It’s Fashion Week in Paris! Designers from around the world are in Paris this week for one of the industry’s biggest fashion shows. Programs Coordinator Audrey Casabielhe documents the rise of high fashion in France and the movements that both challenged it and contributed to its lasting popularity.
Of all the treasures Paris has to offer, one that stands out this month is the Paris Fashion Show. February is the traditional time for the Women’s Fall/Winter Fashion week with Yves Saint Laurent, Chanel, Nina Ricci, and many more designers presenting their collection for the next winter.
Of course, it is not the only city in the world that hosts international fashion shows, but the Parisian history of fashion has left its mark and crowned Paris as one of the most important cities in the fashion Industry.
It is fair to say that the French owe their chic style to Louis XIV, the “Sun King,” who reigned from 1643-1715. Louis had decidedly lavish taste, a clear example being the opulent Palace of Versailles. The monarch was renowned for his exquisite attire and introduced the textile trade to France. He placed it under the control of the royal court, which soon became the international authority on style. The King’s Finance Minister, Jean-Baptiste Colbert was not mistaken when he said that “Fashions are to France what the mines of Peru are to Spain”. France had become the most fashionable city in the world.
In the 19th century, France came back onto the fashion scene with the creation and development of haute couture – the practice of designing clothing for a particular client – and the opening of the great couturier houses. Rose Bertin was the first to open one of these, quickly followed by Charles Frederick Worth, who opened his on Rue de la Paix in Paris. He was followed by Jacques Doucet, Paul Poiret, and Madeleine Vionnet, among others. This was the moment fashion shows as we know them were created.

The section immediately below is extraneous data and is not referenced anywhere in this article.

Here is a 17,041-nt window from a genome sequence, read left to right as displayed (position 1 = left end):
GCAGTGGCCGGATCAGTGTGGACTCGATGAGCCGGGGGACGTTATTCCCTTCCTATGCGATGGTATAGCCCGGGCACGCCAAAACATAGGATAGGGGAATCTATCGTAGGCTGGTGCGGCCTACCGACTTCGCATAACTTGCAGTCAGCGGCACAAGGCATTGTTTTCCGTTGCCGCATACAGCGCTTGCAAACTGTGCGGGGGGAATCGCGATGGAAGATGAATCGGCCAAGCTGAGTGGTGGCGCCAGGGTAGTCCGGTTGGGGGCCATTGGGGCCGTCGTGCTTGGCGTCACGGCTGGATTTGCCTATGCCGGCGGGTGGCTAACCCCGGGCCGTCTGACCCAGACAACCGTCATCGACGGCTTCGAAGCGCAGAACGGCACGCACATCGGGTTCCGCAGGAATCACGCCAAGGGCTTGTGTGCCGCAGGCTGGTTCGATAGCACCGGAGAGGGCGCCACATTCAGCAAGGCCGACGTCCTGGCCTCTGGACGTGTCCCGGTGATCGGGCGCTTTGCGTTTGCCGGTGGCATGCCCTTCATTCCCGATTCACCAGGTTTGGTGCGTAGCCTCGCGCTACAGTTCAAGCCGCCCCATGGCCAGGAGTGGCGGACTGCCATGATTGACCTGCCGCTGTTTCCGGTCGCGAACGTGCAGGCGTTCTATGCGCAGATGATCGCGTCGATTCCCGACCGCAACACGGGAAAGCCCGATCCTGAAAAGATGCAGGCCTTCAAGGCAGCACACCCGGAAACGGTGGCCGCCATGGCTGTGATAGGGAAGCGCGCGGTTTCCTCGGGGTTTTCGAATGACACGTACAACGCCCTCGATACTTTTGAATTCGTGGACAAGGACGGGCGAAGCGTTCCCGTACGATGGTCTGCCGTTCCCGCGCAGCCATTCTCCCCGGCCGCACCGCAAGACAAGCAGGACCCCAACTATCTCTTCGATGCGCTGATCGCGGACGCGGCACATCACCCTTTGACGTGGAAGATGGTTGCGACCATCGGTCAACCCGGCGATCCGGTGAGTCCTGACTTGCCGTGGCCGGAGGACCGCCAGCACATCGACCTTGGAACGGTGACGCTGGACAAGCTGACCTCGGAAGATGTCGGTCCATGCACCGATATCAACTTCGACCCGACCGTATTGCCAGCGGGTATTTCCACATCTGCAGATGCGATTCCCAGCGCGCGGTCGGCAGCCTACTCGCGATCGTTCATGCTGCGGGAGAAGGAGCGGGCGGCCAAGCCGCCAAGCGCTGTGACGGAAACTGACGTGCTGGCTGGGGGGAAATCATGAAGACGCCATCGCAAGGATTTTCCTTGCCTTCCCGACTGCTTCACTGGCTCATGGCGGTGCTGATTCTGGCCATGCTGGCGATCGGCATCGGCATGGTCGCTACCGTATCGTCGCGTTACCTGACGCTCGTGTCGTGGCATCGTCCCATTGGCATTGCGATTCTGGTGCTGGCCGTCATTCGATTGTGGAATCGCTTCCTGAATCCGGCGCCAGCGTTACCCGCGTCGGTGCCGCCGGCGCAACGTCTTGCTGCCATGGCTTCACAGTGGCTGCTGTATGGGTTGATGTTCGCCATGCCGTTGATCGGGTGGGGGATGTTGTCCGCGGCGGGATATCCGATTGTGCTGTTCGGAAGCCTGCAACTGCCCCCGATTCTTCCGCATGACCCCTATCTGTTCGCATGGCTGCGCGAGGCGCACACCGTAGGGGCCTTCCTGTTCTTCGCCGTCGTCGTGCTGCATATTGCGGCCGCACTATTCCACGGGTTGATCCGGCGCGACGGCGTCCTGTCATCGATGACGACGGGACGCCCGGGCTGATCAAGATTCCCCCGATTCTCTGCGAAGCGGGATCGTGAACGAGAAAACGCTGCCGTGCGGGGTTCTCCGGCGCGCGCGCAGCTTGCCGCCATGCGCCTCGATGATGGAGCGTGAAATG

What shaped French fashion as we know it is the establishment in the early 20th century of the most famous of the fashion houses: Coco Chanel. The Saumur-born designer shunned uncomfortable garments like the corset, which forced a woman’s upper body to match a particular shape. Chanel instead introduced looser, free-flowing designs, which proved immensely popular during the 1920s.
The French fashion world faced perhaps its biggest threat in the 1960s with the rise of youth culture in “swinging London.” British designer Mary Quant led the way, eschewing the formal Parisian garments for more audacious designs. These included extremely short mini-skirts which were adored by younger generations as a symbol of female emancipation and sexual liberation.
However, in the late 1960s, it was the work of a young Yves Saint Laurent which would help Paris to reclaim its fashion crown. Saint Laurent introduced a number of men’s jackets into the female wardrobe – namely le smoking (tuxedo)– and was the first couturier to produce a ready-to-wear collection. Today, almost all of the original couture houses produce ready-to-wear lines that enjoy much greater press coverage than couture collection and are, ultimately, much more profitable, contributing to high fashion’s longevity.
Since 1973, Paris has hosted the most important Fashion Week in the world, coloring February and the start of Spring with the warm tints of the coming Fall.
~Audrey Casabielhe, ACCENT Paris
Fashion Week 2019 starts on February 25th and continues until March 5th– website here.
Did this post inspire you to study abroad and immerse yourself in the fashions of Paris? Use the ACCENT Program Finder to discover your next great adventure: http://accentintl.com/find-a-program/.